A: I didn’t speak to an attorney but I researched the laws carefully. While I could have legally used their real names, I chose not to in order to have an extra measure of privacy protection for my siblings.
Q: Let’s step back to childhood a moment. There’s been no shortage of psychological studies on whether the influences of a dysfunctional home life will cause children to either repeat those patterns when they become parents themselves or do a complete reversal (i.e., a son whose father was frequently absent will subsequently want to be a very engaged “pal” to his own offspring). What was the case for you and your husband in terms of raising and guiding your children?
A: We have three amazing daughters, all of whom have grown up to be teachers, a lovely reflection of who they are. Our experiences with our families absolutely directed the parents we were and the way we raised our daughters to love and respect each other, to value the family and to understand that strong relationships require work and begin with love and honesty and trust.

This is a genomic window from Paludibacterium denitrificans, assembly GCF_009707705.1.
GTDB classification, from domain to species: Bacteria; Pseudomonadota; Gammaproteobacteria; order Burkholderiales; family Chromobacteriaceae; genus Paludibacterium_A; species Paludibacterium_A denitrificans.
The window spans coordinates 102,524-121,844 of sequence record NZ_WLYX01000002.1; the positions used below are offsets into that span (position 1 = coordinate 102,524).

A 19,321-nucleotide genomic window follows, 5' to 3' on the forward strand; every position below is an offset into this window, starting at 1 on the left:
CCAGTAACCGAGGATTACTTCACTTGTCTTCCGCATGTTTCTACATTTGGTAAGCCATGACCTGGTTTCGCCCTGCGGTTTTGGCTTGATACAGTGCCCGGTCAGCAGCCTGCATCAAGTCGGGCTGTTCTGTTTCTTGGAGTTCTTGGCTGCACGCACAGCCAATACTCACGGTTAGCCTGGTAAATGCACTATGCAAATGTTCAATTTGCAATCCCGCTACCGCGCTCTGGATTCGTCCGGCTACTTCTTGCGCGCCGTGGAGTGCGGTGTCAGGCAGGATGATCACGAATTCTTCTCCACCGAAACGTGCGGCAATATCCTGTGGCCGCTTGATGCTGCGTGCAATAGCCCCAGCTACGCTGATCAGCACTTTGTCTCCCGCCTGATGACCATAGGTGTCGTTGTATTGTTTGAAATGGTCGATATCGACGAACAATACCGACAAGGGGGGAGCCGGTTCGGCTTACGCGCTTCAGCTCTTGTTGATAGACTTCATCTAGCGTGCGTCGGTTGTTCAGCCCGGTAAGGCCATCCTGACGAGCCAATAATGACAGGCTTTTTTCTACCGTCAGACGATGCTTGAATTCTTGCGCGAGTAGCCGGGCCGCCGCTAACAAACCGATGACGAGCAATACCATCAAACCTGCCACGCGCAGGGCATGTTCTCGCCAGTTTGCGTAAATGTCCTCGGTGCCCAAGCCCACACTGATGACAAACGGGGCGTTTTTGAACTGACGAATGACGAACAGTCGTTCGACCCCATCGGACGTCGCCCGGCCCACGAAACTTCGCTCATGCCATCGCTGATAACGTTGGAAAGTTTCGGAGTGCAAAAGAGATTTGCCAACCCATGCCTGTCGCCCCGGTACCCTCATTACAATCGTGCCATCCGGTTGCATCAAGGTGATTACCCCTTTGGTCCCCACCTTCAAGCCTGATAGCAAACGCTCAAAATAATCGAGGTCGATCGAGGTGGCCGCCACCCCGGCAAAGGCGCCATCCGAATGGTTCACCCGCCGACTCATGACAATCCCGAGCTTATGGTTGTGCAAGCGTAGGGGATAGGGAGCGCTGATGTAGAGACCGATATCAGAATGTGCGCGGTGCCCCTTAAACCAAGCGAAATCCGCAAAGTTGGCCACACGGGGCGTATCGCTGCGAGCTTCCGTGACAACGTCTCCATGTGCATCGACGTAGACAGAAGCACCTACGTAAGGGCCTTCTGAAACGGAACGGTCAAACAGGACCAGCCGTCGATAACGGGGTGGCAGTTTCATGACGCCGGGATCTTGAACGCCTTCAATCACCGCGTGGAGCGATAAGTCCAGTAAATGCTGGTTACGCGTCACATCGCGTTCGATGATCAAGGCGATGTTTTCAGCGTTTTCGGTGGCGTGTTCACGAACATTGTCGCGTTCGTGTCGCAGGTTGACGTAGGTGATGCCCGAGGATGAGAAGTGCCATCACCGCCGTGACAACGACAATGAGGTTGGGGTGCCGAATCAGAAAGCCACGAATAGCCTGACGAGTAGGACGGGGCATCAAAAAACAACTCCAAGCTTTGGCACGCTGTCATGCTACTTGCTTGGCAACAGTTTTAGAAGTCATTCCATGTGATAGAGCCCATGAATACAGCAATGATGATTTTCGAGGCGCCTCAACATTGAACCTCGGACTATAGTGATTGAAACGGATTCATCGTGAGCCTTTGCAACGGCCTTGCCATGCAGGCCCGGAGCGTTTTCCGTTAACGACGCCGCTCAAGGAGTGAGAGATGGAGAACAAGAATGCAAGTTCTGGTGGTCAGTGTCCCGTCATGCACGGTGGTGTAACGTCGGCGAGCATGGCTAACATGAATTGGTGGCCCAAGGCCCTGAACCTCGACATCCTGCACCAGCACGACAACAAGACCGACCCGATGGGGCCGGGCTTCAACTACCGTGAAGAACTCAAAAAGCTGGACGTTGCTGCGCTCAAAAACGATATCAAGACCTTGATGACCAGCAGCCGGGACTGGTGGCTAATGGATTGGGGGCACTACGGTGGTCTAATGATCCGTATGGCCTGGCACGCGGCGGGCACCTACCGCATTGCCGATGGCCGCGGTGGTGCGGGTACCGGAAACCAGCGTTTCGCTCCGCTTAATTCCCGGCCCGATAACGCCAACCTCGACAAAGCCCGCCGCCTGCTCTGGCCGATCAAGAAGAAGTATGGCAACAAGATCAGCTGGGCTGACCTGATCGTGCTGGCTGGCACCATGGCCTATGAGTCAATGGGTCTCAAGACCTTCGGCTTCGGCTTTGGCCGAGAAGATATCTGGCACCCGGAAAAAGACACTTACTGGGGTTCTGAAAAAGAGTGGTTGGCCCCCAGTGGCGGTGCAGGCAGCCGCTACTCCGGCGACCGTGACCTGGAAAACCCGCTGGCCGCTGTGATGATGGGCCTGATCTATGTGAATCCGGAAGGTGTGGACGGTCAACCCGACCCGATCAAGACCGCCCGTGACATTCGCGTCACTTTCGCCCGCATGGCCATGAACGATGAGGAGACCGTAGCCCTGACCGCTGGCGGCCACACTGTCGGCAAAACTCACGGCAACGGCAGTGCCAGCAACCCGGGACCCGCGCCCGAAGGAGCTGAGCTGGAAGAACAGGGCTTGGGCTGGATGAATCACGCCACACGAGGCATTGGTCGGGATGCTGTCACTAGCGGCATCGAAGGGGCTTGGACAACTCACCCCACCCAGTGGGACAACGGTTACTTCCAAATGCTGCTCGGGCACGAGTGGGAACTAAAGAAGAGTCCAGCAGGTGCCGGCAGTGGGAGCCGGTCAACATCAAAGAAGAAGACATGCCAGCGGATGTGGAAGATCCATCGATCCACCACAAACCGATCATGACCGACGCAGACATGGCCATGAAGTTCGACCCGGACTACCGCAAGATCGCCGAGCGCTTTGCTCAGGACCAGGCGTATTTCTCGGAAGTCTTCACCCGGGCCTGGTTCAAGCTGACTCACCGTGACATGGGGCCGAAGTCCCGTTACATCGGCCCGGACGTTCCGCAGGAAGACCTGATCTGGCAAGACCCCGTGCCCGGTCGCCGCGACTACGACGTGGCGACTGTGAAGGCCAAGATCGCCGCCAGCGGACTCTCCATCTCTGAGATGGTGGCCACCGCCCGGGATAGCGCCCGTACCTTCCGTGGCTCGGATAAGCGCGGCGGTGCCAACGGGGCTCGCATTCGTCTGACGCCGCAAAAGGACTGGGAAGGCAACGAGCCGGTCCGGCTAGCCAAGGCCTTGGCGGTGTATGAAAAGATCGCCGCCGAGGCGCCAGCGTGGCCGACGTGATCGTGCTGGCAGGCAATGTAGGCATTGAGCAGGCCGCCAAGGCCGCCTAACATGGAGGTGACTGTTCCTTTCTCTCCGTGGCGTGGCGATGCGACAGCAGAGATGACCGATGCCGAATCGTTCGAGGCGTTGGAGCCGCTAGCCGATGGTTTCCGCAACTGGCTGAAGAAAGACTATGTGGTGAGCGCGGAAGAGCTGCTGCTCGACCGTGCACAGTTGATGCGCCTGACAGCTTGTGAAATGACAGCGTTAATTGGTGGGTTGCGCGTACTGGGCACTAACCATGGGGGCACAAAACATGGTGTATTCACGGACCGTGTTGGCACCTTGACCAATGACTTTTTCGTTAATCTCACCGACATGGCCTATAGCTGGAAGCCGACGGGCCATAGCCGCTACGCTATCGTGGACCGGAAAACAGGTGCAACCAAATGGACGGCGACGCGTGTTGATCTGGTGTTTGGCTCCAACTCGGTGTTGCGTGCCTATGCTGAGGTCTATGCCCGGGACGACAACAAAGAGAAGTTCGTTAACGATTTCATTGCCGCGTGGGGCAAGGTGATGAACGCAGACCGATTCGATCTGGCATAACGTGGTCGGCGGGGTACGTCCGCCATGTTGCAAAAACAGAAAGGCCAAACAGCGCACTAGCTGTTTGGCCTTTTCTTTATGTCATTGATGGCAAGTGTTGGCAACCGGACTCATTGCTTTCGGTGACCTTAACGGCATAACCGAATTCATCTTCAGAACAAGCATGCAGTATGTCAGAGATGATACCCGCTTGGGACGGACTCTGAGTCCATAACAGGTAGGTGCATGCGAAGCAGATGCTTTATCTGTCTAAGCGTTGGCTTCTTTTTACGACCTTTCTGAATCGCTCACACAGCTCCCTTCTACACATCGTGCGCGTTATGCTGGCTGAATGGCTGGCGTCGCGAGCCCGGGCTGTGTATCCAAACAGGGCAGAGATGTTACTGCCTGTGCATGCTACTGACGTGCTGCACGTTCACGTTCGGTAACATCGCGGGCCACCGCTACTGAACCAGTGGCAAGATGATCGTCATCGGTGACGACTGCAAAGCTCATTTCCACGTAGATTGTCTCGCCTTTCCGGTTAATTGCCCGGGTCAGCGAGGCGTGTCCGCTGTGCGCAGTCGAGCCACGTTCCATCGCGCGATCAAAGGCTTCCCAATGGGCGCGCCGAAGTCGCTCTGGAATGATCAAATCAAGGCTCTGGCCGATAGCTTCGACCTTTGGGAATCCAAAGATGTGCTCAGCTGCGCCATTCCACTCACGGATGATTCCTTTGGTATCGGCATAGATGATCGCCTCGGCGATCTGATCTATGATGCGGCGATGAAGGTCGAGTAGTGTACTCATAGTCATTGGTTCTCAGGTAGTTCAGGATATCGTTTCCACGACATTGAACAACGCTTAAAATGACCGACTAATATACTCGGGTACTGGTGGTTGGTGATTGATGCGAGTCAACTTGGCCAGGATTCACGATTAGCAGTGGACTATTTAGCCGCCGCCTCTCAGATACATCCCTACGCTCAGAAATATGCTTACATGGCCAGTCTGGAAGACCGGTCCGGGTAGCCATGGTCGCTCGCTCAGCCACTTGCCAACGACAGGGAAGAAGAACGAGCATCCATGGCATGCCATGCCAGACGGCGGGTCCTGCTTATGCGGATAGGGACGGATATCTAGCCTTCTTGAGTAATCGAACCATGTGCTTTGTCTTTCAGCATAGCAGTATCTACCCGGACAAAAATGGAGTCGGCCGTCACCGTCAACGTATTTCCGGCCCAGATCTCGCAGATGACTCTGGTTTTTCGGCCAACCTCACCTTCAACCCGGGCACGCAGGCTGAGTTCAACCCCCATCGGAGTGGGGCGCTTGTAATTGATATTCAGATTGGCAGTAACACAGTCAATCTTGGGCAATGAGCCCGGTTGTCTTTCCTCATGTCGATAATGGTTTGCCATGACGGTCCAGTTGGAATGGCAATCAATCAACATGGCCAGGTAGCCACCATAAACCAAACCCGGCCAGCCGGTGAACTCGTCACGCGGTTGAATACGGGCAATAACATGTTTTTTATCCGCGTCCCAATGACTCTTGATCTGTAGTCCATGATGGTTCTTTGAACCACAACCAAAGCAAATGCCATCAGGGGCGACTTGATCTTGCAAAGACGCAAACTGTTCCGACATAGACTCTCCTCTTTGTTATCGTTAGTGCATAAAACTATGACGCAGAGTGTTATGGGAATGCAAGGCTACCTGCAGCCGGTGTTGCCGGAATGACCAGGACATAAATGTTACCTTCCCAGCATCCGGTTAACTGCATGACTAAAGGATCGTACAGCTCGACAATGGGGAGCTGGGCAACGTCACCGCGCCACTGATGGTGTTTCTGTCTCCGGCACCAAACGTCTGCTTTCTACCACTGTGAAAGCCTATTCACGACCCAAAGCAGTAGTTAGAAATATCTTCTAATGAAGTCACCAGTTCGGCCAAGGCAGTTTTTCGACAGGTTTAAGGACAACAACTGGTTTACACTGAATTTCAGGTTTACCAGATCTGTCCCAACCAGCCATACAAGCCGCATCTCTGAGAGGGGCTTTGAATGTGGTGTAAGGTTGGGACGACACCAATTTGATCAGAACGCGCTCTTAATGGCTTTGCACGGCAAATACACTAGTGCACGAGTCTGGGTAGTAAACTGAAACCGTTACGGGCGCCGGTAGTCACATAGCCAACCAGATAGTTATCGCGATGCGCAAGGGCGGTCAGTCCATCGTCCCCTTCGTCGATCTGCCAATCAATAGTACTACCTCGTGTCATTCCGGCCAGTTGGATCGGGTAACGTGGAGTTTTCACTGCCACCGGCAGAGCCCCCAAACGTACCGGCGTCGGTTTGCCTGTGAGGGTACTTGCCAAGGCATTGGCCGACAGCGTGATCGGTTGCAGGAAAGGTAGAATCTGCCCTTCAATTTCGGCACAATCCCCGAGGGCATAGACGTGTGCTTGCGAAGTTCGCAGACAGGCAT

Q: What is your family like today?
A: We are so grateful. We laugh together, we’ve worked together and played together and now it’s passing to the next generation as we have the most awesome two-year-old grandson who pretty much rocks the Carroll family world. I think the dysfunctional family made us treasure what matters most – each other. In a way we felt like it was us against the world at times and we came through it stronger.
Q: If you had life to live over, what would you do differently to change your family situation?